Johnny Depp's 1997 directorial debut, "The Brave", premiered at Cannes, was subsequently hissed out of the Competition and then promptly pulled from distribution by its director and star due to a case of artistic pettiness. Never released on any type of home video format, it's exactly this type of hard to find film that energizes a movie fanatic such as myself. This leads to colossal disappointment at times, but thankfully in the case of "The Brave", its not all that bad. In fact, Depp's Native American fairy tale about a man who sells his life to a snuff film produced (a wheelchair bound Marlon Brando) in exchange for $20,000, then proceeds to better the life of his family and friends living on the outskirts of a shanty town next to a landfill, actually reaches a level of poignant storytelling. This is exactly the style of movie that's been bowling over film critics from the likes of the Tavini Brothers or Roberto Benigni's "Life Is Beautiful".... an art film that maintains a sense of stagnant magic realism in the face of absurd living conditions. Was it maligned due to Depp's pretty-boy presence and lack of auteur status? Or was his cast of faintly oddball characters too much for serious critics to absorb? Either way, maybe "The Brave" was a bit ahead of its time, especially when a supposedly loopy film such as this recently took home top honors from the fest.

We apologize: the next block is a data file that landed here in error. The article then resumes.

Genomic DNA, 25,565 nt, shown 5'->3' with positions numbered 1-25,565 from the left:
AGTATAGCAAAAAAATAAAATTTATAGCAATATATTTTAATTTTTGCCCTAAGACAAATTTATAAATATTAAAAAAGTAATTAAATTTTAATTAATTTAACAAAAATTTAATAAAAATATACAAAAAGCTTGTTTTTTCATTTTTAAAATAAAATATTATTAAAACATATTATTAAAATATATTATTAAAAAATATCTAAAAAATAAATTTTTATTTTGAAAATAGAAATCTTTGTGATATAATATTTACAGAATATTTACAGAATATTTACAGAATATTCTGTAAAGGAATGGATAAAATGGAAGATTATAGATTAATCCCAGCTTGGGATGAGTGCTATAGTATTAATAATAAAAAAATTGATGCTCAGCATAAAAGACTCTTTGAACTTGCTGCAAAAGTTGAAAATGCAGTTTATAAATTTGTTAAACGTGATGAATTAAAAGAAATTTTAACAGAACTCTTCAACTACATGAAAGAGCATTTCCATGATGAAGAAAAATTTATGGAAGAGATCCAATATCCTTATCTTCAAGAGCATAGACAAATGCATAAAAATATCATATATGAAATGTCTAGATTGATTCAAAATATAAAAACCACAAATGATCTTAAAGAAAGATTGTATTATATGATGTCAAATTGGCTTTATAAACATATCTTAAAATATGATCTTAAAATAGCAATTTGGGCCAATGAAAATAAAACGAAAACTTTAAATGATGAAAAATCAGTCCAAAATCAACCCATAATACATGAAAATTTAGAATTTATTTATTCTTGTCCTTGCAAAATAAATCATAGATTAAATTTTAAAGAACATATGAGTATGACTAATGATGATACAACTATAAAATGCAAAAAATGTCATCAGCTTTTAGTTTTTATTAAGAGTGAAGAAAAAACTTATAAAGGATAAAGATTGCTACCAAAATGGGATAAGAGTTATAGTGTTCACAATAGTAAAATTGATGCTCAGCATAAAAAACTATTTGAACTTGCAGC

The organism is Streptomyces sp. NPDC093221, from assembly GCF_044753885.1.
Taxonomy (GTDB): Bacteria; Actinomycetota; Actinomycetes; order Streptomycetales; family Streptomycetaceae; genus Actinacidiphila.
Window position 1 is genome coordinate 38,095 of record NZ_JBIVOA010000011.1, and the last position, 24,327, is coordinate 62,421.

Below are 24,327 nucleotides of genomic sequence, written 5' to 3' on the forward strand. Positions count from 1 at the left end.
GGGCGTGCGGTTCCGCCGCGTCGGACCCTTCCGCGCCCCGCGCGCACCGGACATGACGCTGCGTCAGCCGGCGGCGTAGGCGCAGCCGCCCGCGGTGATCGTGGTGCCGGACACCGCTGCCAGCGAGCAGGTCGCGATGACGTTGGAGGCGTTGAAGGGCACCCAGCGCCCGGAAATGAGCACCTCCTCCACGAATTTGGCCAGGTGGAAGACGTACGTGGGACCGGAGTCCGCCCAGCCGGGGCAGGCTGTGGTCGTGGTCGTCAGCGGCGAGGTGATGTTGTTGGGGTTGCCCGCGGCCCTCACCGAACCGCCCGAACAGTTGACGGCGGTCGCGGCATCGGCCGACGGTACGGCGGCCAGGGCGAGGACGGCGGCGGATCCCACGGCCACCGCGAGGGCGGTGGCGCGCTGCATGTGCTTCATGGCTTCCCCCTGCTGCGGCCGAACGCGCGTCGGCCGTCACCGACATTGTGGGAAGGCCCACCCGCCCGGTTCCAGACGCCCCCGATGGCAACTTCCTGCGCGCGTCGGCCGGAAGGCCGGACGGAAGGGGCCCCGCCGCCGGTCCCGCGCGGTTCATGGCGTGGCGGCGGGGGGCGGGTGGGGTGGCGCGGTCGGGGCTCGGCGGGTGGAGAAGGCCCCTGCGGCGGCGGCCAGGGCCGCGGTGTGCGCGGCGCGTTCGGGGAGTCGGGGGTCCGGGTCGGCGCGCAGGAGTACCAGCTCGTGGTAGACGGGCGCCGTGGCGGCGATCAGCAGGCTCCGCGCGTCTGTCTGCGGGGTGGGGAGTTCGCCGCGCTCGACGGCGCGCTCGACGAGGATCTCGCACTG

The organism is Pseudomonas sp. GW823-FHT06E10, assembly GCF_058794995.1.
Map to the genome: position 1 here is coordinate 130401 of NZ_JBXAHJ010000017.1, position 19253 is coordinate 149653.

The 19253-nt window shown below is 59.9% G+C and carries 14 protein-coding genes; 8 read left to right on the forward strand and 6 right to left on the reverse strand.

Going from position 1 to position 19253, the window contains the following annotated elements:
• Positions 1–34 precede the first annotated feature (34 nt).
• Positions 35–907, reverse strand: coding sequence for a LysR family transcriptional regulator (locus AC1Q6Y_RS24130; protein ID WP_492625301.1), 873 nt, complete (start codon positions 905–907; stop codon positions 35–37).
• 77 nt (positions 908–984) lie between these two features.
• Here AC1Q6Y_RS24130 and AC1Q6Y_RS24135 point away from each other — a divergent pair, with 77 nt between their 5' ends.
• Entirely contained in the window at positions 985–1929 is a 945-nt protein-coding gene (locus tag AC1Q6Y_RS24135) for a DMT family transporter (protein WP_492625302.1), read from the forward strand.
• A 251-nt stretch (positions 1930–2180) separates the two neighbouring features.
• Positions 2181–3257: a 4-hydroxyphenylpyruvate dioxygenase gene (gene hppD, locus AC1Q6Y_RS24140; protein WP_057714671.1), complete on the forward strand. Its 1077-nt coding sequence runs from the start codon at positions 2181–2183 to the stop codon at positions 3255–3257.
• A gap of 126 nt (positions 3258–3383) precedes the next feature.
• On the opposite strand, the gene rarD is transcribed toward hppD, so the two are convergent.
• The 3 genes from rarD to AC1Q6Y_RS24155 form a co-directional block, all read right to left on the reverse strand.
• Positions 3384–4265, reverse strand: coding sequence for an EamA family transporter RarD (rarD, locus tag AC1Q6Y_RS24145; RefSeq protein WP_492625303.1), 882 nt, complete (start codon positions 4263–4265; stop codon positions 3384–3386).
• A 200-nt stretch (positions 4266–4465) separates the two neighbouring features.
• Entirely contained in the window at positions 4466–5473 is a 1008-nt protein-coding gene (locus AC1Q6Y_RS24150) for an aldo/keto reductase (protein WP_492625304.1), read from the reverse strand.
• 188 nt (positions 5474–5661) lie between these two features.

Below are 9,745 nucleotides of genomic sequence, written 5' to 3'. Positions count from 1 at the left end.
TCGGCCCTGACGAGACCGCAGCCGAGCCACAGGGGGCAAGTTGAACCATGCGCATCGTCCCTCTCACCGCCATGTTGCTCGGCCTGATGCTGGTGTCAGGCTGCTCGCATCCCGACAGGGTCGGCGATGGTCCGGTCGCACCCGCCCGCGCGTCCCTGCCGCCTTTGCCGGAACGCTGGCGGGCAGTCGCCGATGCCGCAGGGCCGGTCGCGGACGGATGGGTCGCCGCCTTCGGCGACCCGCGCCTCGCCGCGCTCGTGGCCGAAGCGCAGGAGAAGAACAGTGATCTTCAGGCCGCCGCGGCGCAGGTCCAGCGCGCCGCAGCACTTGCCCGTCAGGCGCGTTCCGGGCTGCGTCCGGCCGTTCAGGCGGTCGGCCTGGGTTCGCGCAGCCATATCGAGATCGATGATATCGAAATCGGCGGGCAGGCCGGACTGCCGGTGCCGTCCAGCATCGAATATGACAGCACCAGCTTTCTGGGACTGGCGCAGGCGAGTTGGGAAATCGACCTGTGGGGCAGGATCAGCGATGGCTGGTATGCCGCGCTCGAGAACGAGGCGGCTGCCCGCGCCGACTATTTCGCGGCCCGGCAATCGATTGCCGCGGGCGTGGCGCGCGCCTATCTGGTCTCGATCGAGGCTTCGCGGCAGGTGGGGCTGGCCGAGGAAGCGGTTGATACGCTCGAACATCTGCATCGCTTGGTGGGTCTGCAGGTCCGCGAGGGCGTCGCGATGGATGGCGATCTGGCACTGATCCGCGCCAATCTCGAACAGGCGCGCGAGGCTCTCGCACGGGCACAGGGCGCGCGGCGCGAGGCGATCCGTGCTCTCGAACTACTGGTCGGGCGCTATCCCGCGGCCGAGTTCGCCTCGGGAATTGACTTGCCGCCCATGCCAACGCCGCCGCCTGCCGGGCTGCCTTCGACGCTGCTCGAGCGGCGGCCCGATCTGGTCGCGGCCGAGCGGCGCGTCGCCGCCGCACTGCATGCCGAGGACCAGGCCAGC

Based on a book by Gregory McDonald (who created the "Fletch" character!), it's been written that Depp changed a majority of the original script to embrace some of the funkiness that plays out in the finished product. Living in the same trash heap of a town is an oil covered worker played by Frederick Forrest who watches over his son, incessantly (and inexplicably) constantly running in a large hamster wheel. Then there's the local pimp (Luis Guzman) who floats through the film as if he's never given up the role that made him famous a year before in "Boogie Nights", and who meets an especially violent end at the hands of Depp. Yet, through all this shagginess, "The Brave" is ultimately a countdown to a man's sacrifice and his attrition towards his family. He builds a huge outdoor playground for the children in the town, complete with big screen TV, patio lights strung around a slide and carnival music piped in from.... somewhere. Sweet and alternately just downright weird, its an image I won't soon forget.
The few minutes shared on screen between mentor Brando and mentee Depp play like a poor man's version of Colonel Kurtz rambling on about life and death, but its a scene that resonates nonetheless, setting up the dark undercurrents that propel Depp to make a dreary decision. For its 2 hour and ten minute running time, "The Brave" glacially builds up to the quiet walk Depp embarks upon at the end of the film, complete with metal door crashing and horrors left unsaid. It's a chilling moment in a film with an underserved legacy.